2016 Skoda VisionS
A few years back, Skoda dropped the 2014 VisionC design study, which was said to represent a new design language for the brand’s car lineup. Finally, Skoda had a more interesting design to look at, without falling victim to being overpowered by the design of similar Volkswagen models. Now that a few years have passed, Skoda is planning another show car dubbed the VisionS that is slated to debut at the 2016 Geneva Auto Show.
Like the VisionC, the VisionS is designed to showcase and represent Skoda’s new design philosophy, but this time, it is focused on the SUV segment. So far, Skoda has given us a preview of the VisionS with the release of the renderings you see here. Right away, you can tell that the VisionS will be significantly larger than the Skoda Yeti and should be more visually appealing.
Since we have these newly released renderings, let’s take a journey down the page and take a deeper look at what we can expect from Skoda at the Geneva Auto Show.
Updated 02/17/2016: Skoda dropped the official details on the new VisionS concept car with just a few days before its official debut at the 2016 Geneva Auto Show.
Continue reading to learn more about the Skoda VisionS.
Looking at official preview photos is never as good as seeing it in the metal. Things like size and weight are all subject to visual perception, which leaves a little mystery leading up to a car’s official debut. In this case, Skoda has already released the exterior dimensions of the VisionS, so we actually have a better understanding of its actual size long before we get to see it in the metal. Skoda claims the VisionS is 185 inches long, 75 inches wide, and just over 66 inches tall. To give you an idea of its size, those dimensions make it about 2.5-inches shorter in length and width and equal in height with the 2016 Chevy Equinox.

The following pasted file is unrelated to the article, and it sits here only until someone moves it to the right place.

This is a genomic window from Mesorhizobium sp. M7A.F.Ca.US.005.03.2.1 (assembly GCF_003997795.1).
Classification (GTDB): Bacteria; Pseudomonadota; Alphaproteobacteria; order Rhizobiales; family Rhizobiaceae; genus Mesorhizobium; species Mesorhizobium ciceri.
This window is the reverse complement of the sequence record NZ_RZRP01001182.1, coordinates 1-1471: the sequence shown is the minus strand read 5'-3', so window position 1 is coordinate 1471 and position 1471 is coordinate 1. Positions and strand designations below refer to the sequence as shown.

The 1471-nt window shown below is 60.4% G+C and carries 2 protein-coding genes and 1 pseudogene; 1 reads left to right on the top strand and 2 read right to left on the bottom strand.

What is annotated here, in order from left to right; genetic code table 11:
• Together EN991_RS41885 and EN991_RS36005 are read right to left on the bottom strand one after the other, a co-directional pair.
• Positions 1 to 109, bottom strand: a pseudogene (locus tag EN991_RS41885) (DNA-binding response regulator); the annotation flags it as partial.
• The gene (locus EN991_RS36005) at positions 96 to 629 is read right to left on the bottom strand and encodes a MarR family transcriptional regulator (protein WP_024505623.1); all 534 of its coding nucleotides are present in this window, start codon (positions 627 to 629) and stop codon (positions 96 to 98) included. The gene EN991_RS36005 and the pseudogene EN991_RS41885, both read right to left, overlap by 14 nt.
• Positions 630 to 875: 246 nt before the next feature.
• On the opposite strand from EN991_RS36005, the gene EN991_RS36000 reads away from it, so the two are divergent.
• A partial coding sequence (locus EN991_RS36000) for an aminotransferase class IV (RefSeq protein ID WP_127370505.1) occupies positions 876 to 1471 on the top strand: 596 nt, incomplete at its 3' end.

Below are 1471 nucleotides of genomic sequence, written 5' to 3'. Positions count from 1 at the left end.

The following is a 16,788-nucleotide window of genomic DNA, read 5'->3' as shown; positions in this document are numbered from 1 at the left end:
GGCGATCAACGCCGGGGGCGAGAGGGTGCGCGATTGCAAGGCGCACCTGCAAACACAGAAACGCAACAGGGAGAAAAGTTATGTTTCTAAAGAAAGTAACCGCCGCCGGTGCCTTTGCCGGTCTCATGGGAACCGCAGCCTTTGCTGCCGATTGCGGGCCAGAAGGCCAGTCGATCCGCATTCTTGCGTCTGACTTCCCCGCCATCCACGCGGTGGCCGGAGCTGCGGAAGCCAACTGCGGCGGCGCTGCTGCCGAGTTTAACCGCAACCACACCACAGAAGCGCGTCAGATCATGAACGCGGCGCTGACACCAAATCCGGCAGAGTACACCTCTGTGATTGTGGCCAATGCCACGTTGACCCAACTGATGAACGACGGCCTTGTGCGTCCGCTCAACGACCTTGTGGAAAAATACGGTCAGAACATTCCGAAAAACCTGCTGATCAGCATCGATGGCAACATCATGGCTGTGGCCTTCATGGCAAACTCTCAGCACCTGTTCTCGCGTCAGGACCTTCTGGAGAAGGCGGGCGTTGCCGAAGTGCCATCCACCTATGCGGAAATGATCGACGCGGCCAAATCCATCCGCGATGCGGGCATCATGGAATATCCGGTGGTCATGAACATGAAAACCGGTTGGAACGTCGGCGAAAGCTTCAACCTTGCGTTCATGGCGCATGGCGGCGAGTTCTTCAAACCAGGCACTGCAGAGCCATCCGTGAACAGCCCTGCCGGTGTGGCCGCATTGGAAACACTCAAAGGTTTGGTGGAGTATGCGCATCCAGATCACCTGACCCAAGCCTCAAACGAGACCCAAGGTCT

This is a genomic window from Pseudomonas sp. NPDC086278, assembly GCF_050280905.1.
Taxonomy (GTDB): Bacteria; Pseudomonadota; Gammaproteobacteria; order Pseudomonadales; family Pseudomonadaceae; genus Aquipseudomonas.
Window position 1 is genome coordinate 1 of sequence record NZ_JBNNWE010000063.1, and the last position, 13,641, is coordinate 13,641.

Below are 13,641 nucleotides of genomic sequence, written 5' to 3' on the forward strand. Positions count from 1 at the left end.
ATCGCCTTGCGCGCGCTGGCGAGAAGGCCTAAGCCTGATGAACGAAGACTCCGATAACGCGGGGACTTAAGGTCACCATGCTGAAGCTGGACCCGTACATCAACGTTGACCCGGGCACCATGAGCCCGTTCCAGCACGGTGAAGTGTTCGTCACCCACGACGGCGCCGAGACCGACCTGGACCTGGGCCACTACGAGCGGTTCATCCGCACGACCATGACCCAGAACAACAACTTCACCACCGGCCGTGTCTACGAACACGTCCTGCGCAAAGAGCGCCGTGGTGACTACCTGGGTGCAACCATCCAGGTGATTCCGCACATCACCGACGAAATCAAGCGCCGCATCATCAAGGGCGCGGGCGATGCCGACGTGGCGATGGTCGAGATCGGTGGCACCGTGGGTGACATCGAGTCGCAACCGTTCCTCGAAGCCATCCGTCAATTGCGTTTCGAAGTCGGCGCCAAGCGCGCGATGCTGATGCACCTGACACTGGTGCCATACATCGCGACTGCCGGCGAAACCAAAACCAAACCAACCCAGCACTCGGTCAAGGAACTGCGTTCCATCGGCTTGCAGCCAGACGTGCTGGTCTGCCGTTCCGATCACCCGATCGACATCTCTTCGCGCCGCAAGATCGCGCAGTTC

Skoda claims the VisionS is 185 inches long, 75 inches wide, and just over 66 inches tall.
Up front, you can see the standard, Skoda-style grille. That air dam down below is similar to what we saw on the VisionC and 2014 Skoda CitiJet Design Concept, with that dominate horizontal splitter right in the middle. The headlights are thin, sleek, and recessed while the fog lights are slotted in below the headlights. If that hood looks familiar, it should – it’s the same design that we saw on the VisionC, albeit toned down on the sides to sit level with the flat-topped fenders.
To the sides, the doors are blended in well and a sharp upper body line runs from the headlights to the taillights – just like on the VisionC. If you look closely, you can see a small touch panel on each door, a design that will eventually replace door handles on most cars. As expected, the lower body lines from the VisionC are also seen down between the wheels. As we move closer to the rear, the roofline is subject to a steep grade, probably cutting down headroom for rear passengers dramatically. The roof actually hangs over the rear hatch a few inches, providing a spoiler-type look from behind. The taillights are identical to those on the VisionC, but as you can see Skoda took the time to add reverse lights below them to give them a different look. A reflector runs along the middle portion of the rear bumper as well, with a large black insert slotted just below it, surrounding the exhaust outlets.